“Tell Higgins I said he played a hell of a game,” I whispered to Fisher after the North Carolina game.

And after the Virginia game, Higgins found me in the locker room and gave me a big hug. Put the clampers on me, as we say in football. I was a little embarrassed, but I was happy, too.

The point is, I wasn’t violating any trust by considering other coaches. Steve Fisher was originally an interim selection, and he knew that. My thought when Frieder left was that I would like to see an entirely new program. I wanted to hire people, to be sure things were done, always, in the best interest of the players.

Frieder’s program was run too loosely for my liking. There were too many hangers-on, for one thing, and that always worries me. Basketball junkies. Booster types. Sometimes they rode on the bus or sat near the bench. No good.

So before I made any hirings, I checked out everything I could about Frieder’s operation. As a football coach, that might be called none of your business. As an athletic director, it’s called your job. I asked a lot of questions of a lot of people.

Meanwhile, I began to hear good things about Fisher. And then, that championship game. Wow! Michigan came from behind, forced it into overtime and won by a point, 80-79, on two Rumeal Robinson free throws. It was a great performance, and it required some great coaching.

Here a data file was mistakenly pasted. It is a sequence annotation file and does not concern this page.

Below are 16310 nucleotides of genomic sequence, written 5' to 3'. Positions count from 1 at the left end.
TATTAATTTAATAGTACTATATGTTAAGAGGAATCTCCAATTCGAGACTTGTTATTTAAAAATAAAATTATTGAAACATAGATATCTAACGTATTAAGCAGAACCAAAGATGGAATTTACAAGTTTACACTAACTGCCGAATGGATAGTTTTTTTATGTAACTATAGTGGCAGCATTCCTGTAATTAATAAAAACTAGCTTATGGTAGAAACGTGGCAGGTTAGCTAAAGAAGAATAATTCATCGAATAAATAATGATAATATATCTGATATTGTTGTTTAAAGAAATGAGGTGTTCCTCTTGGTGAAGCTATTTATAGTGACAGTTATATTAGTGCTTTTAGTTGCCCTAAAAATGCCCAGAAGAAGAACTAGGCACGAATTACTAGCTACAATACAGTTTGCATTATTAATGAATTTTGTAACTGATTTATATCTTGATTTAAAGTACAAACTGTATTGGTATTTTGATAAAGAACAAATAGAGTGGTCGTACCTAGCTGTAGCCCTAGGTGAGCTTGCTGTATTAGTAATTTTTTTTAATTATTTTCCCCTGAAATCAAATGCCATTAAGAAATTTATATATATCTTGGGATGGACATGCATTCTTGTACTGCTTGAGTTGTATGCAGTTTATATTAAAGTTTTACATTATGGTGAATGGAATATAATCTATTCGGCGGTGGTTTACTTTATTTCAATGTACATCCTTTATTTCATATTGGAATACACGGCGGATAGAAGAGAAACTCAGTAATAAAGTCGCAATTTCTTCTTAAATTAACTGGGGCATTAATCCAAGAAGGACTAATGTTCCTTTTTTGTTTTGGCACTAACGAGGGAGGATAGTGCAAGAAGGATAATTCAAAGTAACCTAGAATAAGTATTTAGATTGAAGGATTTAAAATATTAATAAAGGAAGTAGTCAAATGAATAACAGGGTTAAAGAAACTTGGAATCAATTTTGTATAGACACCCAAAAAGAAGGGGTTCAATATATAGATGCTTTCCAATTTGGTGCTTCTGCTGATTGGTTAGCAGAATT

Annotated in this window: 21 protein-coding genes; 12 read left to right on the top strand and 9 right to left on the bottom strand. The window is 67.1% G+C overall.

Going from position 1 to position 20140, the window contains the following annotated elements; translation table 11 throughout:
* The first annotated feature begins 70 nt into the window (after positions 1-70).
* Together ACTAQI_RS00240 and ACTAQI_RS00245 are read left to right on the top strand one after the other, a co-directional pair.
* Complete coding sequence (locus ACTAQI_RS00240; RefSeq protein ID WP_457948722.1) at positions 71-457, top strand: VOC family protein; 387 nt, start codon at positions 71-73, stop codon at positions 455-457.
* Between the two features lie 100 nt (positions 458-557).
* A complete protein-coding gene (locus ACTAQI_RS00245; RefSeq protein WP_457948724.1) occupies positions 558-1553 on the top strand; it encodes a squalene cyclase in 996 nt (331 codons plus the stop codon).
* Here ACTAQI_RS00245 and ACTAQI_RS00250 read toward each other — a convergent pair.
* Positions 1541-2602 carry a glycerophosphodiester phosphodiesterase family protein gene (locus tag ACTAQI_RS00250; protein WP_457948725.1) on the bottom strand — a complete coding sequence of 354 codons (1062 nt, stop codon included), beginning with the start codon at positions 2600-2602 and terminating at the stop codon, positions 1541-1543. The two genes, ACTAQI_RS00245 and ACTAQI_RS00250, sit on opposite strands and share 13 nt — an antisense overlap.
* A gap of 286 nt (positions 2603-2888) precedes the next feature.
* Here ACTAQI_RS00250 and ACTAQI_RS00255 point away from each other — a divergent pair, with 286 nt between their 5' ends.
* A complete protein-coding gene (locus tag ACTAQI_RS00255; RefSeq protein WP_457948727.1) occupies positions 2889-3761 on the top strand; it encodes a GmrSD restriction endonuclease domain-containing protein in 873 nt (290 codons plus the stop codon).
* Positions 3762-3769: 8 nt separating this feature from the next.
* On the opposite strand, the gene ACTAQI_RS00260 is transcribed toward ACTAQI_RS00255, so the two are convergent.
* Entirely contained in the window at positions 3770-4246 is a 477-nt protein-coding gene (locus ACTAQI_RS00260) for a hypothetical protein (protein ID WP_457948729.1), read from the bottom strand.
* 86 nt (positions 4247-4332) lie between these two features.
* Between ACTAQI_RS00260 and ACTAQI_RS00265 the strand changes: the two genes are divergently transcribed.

I headed down toward the locker room, trying to escape unnoticed. The CBS people found me and shoved a microphone in my face.

“Well,” the reporter asked, “does Steve Fisher have the job now?”

“I, uh, think he’ll be the first person we interview,” I said.

What the hell? I wasn’t going to give them an announcement just because they wanted one. Hey. My job is athletic director, not public relations director. I was thrilled with what Steve did, absolutely thrilled — and anyone who thinks that I am somehow jealous of the basketball team for winning a national championship has obviously never sat next to me at a basketball game. I am into Michigan; I don’t care what sport. I want us to win everything! You don’t get jealous of your own school, for Pete’s sake.

The point is, by the end, Steve had convinced me he would do a great job.

He certainly earned the chance. He is our coach now, I am proud of him, I support him, and I hope he goes all the way with the basketball team again this year.

And Higgins? I’m watching you. CUTLINE Bill Frieder and his wife, Janice, join a press conference in which Arizona State named Frieder coach.

Bill Frieder


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Mitch Albom writes about running an orphanage in impoverished Port-au-Prince, Haiti, his kids, their hardships, laughs and challenges, and the life lessons he’s learned there every day.